Habitude Fitness

Monday’s Motivation: Paul!

I have said it before and I will say it again. You all make my job a breeze! I am continually inspired to program, train, write, and come into work. I love being around all of you-young and old, tall and short, man and woman, athlete and couch sitter, post partum and recent retiree! Somehow we find our way to each other and we end up having a blast. My friend Paul, though quiet and reserved at first, is someone that I have come to look up to as a leader, and intense motivator. As our time training in group fitness classes has gone on, he has stepped in with great energy and enthusiasm. When Paul is not there due to illness, family, or business travel, something is missing. Hear a little more about his story and you will grasp onto that something I am talking about…


You appear to be such an athletic, fit, and healthy individual. When I see you perform in and outside of the gym I see someone who embodies all the elements we talk about with Habitude Fitness. Tell me a little about your healthy habits and why you choose them.

I do a variety of things, including endurance/aerobics, strength training, martial arts & manual labor. I find that variety allows me to cover the various aspects of fitness; diet (we will talk about that later), strength, endurance, and flexibility. It also helps with boredom. In terms of my current fitness goals, I am more focused on changing my stride and improving my 5k times now.0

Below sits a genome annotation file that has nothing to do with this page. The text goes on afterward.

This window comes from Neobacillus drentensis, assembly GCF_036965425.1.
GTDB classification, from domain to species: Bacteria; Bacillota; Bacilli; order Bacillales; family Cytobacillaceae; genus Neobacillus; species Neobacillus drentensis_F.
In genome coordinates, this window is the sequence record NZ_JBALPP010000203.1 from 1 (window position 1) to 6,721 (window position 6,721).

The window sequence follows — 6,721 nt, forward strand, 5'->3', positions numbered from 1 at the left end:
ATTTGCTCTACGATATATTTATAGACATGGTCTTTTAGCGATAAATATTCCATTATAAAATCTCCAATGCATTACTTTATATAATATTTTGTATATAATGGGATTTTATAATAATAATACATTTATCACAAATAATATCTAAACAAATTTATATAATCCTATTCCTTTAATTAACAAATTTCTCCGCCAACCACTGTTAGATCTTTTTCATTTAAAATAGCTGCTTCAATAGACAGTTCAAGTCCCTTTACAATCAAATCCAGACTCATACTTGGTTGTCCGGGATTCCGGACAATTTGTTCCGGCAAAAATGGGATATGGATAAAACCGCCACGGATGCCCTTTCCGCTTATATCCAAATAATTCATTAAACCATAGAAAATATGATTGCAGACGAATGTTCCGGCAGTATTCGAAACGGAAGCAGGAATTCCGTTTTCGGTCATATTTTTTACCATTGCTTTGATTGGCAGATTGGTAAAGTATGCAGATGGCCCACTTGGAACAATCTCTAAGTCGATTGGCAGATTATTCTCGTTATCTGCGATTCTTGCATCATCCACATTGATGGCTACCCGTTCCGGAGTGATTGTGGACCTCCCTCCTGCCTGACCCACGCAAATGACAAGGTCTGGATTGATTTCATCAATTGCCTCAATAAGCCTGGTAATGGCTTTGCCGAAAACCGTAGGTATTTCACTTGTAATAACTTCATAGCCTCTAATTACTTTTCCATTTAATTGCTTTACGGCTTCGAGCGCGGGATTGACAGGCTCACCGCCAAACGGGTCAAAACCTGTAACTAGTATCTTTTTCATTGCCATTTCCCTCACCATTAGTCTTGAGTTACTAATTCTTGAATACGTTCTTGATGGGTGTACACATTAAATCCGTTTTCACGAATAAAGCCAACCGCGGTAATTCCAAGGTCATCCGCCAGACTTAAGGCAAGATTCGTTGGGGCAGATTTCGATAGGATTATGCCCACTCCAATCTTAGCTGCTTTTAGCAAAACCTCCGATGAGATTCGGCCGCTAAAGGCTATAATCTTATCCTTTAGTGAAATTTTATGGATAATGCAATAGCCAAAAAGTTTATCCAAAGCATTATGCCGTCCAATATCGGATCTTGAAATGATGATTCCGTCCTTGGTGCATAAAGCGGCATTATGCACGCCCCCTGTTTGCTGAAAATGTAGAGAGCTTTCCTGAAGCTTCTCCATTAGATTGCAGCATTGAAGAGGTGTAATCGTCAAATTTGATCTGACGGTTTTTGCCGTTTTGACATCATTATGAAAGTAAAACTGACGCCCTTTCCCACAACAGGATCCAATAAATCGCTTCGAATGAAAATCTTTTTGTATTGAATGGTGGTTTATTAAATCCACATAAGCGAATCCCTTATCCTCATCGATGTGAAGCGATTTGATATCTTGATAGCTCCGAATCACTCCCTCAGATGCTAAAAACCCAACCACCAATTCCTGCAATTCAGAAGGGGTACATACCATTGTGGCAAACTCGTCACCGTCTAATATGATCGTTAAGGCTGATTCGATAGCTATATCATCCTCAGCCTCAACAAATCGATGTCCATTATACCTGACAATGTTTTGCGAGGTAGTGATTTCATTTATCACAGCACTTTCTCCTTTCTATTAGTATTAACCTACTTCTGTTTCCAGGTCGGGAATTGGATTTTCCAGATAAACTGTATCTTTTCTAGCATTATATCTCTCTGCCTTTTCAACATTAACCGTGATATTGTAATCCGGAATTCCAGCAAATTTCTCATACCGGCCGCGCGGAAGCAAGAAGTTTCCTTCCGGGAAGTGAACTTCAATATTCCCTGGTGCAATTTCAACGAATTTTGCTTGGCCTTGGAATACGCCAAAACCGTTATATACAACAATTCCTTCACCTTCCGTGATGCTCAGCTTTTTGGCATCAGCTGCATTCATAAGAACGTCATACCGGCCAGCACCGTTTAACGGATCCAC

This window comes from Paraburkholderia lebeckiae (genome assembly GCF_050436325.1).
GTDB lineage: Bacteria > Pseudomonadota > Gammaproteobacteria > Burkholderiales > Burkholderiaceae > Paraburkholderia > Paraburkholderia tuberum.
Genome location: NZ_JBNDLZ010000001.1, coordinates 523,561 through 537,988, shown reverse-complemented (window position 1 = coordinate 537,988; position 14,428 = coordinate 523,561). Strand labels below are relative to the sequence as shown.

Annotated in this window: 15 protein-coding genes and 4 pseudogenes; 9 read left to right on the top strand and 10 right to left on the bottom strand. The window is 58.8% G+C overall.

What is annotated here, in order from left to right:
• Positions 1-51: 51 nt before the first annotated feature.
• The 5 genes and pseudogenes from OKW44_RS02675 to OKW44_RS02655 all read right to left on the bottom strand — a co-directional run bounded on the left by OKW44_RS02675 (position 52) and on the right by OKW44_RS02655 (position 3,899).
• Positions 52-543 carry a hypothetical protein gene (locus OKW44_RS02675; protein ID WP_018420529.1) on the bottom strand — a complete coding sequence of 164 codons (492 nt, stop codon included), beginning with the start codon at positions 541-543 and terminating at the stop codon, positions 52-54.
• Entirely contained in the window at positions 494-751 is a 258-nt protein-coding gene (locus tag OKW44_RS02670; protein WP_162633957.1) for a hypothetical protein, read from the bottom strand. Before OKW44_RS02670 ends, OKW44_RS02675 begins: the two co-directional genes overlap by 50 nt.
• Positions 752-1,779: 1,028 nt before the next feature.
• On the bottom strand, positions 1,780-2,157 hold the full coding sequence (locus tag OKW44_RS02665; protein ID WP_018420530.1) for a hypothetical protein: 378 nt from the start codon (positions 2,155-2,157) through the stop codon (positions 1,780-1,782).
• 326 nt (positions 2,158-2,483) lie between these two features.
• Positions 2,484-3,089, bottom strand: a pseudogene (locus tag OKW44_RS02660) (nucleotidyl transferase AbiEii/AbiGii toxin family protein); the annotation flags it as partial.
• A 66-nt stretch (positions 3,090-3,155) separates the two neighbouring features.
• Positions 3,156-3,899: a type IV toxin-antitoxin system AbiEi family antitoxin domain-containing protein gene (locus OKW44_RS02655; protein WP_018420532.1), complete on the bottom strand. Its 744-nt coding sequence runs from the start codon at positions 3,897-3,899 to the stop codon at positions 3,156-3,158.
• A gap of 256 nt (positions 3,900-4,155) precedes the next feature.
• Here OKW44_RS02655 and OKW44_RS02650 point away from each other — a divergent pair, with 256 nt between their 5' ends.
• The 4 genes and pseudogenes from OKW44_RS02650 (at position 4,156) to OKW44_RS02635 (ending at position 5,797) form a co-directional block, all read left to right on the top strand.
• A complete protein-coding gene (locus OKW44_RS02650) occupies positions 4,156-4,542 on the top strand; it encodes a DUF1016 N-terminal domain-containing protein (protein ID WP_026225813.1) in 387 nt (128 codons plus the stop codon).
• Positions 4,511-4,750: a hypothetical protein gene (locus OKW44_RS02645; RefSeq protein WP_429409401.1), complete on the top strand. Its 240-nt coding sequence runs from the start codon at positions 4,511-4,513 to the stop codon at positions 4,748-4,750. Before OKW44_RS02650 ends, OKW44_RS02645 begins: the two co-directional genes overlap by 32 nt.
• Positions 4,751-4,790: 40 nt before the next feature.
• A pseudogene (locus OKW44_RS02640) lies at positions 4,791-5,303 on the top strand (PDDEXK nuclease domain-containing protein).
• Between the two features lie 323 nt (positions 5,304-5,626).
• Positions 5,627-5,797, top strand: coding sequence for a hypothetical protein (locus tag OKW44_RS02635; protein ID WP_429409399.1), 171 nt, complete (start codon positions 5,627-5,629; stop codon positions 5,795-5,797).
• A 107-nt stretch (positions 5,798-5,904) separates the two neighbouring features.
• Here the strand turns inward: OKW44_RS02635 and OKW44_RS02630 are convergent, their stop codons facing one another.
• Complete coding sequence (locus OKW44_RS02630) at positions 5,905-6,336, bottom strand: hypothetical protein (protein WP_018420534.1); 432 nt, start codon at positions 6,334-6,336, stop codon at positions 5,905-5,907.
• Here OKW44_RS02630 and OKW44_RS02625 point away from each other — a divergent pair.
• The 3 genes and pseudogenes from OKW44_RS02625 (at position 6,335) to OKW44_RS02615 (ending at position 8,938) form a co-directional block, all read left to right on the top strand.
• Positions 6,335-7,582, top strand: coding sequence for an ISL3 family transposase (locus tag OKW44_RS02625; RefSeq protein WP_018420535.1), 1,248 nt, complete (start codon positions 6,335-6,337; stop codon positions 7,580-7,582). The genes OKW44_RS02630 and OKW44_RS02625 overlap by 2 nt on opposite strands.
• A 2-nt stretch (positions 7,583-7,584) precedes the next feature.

On the endurance/aerobics side of things, I run, bike, and participate in Cassie’s classes.  I also would include normal activities like walking the dog (the four-legged treadmill), working the yard/garden, etc. When I was younger I ran a couple of marathons. When you are training for marathons that’s just about all you are doing. By doing different things, you allow your body to be ready for anything.  It’s not very often that you need to run 26 miles, but being able to walk or jog a few miles can come in handy if your car breaks down (when I started diving there were no cell phones). Also having a basic aerobic base is good for your heart.

For strength training, I rotate between body weight exercises, weight vest training, free weights, kettlebells, and Olympic lifts. I got into weight training back in the late 80s hoping to put on some weight, but I don’t have the genetics for it.  I focus more now on maintaining and improving my strength and generating power. I like bodyweight exercises for three reasons; they can be done anywhere, you can focus on strength or endurance, and they are very scalable. I use free weights to assess my strength, either you can move or not. I have recently gotten into kettlebells and Olympic lifts for developing power.

I have studied the martial arts for several years. I have focused mostly on the Chinese internal martial arts. These included Tai Chi, Ba Qua, and Hsing Yi. The internal arts focus integrating the body as a single unit. It does this by starting by moving slowly then increasing the speed. Lowing down allows one to focus on body mechanics. It also works on your balance, which gets more important as we age. I also spent a year studying Krav Maga when I was an expat in Amsterdam. Krav Maga is a quick way to learn to defend oneself but is not for the faint of heart.